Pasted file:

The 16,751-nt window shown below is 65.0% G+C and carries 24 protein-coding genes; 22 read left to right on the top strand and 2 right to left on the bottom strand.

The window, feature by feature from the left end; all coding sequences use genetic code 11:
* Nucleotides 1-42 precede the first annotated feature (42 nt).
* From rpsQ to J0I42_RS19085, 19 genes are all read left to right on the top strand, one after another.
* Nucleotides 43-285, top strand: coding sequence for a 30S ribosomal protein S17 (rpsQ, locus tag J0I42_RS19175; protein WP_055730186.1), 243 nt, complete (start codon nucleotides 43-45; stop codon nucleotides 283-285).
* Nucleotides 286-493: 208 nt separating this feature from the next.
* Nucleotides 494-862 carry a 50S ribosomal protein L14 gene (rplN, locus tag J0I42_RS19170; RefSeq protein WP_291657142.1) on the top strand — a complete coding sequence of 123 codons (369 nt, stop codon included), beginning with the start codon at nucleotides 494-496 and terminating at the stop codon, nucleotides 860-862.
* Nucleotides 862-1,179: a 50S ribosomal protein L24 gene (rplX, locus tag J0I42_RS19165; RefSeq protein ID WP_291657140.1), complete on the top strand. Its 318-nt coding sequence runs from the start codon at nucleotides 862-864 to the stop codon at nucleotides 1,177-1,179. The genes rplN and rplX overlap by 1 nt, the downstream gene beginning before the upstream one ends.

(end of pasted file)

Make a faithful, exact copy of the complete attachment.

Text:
The 16,751-nt window shown below is 65.0% G+C and carries 24 protein-coding genes; 22 read left to right on the top strand and 2 right to left on the bottom strand.

The window, feature by feature from the left end; all coding sequences use genetic code 11:
* Nucleotides 1-42 precede the first annotated feature (42 nt).
* From rpsQ to J0I42_RS19085, 19 genes are all read left to right on the top strand, one after another.
* Nucleotides 43-285, top strand: coding sequence for a 30S ribosomal protein S17 (rpsQ, locus tag J0I42_RS19175; protein WP_055730186.1), 243 nt, complete (start codon nucleotides 43-45; stop codon nucleotides 283-285).
* Nucleotides 286-493: 208 nt separating this feature from the next.
* Nucleotides 494-862 carry a 50S ribosomal protein L14 gene (rplN, locus tag J0I42_RS19170; RefSeq protein WP_291657142.1) on the top strand — a complete coding sequence of 123 codons (369 nt, stop codon included), beginning with the start codon at nucleotides 494-496 and terminating at the stop codon, nucleotides 860-862.
* Nucleotides 862-1,179: a 50S ribosomal protein L24 gene (rplX, locus tag J0I42_RS19165; RefSeq protein ID WP_291657140.1), complete on the top strand. Its 318-nt coding sequence runs from the start codon at nucleotides 862-864 to the stop codon at nucleotides 1,177-1,179. The genes rplN and rplX overlap by 1 nt, the downstream gene beginning before the upstream one ends.